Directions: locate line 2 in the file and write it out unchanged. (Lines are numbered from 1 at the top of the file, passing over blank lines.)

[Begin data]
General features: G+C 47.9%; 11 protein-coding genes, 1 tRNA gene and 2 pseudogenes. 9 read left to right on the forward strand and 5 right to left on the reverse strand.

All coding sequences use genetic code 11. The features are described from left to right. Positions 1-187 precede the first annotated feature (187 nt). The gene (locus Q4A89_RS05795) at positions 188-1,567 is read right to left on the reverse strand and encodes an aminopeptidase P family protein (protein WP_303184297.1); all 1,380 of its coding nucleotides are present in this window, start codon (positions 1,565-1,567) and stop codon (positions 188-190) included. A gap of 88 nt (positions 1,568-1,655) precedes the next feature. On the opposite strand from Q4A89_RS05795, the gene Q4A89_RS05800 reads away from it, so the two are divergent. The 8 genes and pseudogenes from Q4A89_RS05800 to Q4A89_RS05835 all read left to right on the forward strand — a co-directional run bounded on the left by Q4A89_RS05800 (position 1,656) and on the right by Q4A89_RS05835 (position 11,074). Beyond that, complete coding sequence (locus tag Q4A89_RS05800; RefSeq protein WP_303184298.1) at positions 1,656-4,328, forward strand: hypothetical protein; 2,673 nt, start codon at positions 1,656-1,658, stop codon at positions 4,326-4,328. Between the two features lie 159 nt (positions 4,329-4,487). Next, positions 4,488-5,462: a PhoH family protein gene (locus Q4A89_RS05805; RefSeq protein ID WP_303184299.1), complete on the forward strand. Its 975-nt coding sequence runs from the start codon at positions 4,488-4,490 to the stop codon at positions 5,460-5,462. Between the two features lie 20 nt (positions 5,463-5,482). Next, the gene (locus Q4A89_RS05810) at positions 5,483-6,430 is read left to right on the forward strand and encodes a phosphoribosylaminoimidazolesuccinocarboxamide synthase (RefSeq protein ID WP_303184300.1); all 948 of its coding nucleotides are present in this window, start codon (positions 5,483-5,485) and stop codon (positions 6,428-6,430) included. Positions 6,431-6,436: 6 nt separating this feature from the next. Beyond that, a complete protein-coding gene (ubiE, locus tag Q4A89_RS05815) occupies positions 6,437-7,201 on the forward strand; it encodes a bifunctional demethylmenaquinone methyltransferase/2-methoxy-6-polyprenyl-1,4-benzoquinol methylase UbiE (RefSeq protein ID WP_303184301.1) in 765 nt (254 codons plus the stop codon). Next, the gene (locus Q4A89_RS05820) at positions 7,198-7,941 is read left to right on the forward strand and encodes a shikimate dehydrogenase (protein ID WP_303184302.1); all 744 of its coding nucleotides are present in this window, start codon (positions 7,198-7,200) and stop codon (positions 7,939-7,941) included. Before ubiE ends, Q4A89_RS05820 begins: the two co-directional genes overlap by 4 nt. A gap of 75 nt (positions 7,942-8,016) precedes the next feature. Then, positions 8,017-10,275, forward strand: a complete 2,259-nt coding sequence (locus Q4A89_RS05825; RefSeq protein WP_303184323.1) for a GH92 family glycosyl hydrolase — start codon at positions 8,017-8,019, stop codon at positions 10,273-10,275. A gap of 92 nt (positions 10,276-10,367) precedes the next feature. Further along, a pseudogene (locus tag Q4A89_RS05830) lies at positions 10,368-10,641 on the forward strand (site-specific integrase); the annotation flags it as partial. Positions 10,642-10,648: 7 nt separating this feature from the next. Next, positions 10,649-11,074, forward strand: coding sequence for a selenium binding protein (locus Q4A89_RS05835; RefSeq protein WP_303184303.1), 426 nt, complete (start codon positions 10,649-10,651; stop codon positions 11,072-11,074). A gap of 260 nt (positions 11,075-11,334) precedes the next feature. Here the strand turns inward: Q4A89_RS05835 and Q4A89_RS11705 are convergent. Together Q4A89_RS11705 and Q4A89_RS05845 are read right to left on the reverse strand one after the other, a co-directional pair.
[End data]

All coding sequences use genetic code 11. The features are described from left to right. Positions 1-187 precede the first annotated feature (187 nt). The gene (locus Q4A89_RS05795) at positions 188-1,567 is read right to left on the reverse strand and encodes an aminopeptidase P family protein (protein WP_303184297.1); all 1,380 of its coding nucleotides are present in this window, start codon (positions 1,565-1,567) and stop codon (positions 188-190) included. A gap of 88 nt (positions 1,568-1,655) precedes the next feature. On the opposite strand from Q4A89_RS05795, the gene Q4A89_RS05800 reads away from it, so the two are divergent. The 8 genes and pseudogenes from Q4A89_RS05800 to Q4A89_RS05835 all read left to right on the forward strand — a co-directional run bounded on the left by Q4A89_RS05800 (position 1,656) and on the right by Q4A89_RS05835 (position 11,074). Beyond that, complete coding sequence (locus tag Q4A89_RS05800; RefSeq protein WP_303184298.1) at positions 1,656-4,328, forward strand: hypothetical protein; 2,673 nt, start codon at positions 1,656-1,658, stop codon at positions 4,326-4,328. Between the two features lie 159 nt (positions 4,329-4,487). Next, positions 4,488-5,462: a PhoH family protein gene (locus Q4A89_RS05805; RefSeq protein ID WP_303184299.1), complete on the forward strand. Its 975-nt coding sequence runs from the start codon at positions 4,488-4,490 to the stop codon at positions 5,460-5,462. Between the two features lie 20 nt (positions 5,463-5,482). Next, the gene (locus Q4A89_RS05810) at positions 5,483-6,430 is read left to right on the forward strand and encodes a phosphoribosylaminoimidazolesuccinocarboxamide synthase (RefSeq protein ID WP_303184300.1); all 948 of its coding nucleotides are present in this window, start codon (positions 5,483-5,485) and stop codon (positions 6,428-6,430) included. Positions 6,431-6,436: 6 nt separating this feature from the next. Beyond that, a complete protein-coding gene (ubiE, locus tag Q4A89_RS05815) occupies positions 6,437-7,201 on the forward strand; it encodes a bifunctional demethylmenaquinone methyltransferase/2-methoxy-6-polyprenyl-1,4-benzoquinol methylase UbiE (RefSeq protein ID WP_303184301.1) in 765 nt (254 codons plus the stop codon). Next, the gene (locus Q4A89_RS05820) at positions 7,198-7,941 is read left to right on the forward strand and encodes a shikimate dehydrogenase (protein ID WP_303184302.1); all 744 of its coding nucleotides are present in this window, start codon (positions 7,198-7,200) and stop codon (positions 7,939-7,941) included. Before ubiE ends, Q4A89_RS05820 begins: the two co-directional genes overlap by 4 nt. A gap of 75 nt (positions 7,942-8,016) precedes the next feature. Then, positions 8,017-10,275, forward strand: a complete 2,259-nt coding sequence (locus Q4A89_RS05825; RefSeq protein WP_303184323.1) for a GH92 family glycosyl hydrolase — start codon at positions 8,017-8,019, stop codon at positions 10,273-10,275. A gap of 92 nt (positions 10,276-10,367) precedes the next feature. Further along, a pseudogene (locus tag Q4A89_RS05830) lies at positions 10,368-10,641 on the forward strand (site-specific integrase); the annotation flags it as partial. Positions 10,642-10,648: 7 nt separating this feature from the next. Next, positions 10,649-11,074, forward strand: coding sequence for a selenium binding protein (locus Q4A89_RS05835; RefSeq protein WP_303184303.1), 426 nt, complete (start codon positions 10,649-10,651; stop codon positions 11,072-11,074). A gap of 260 nt (positions 11,075-11,334) precedes the next feature. Here the strand turns inward: Q4A89_RS05835 and Q4A89_RS11705 are convergent. Together Q4A89_RS11705 and Q4A89_RS05845 are read right to left on the reverse strand one after the other, a co-directional pair.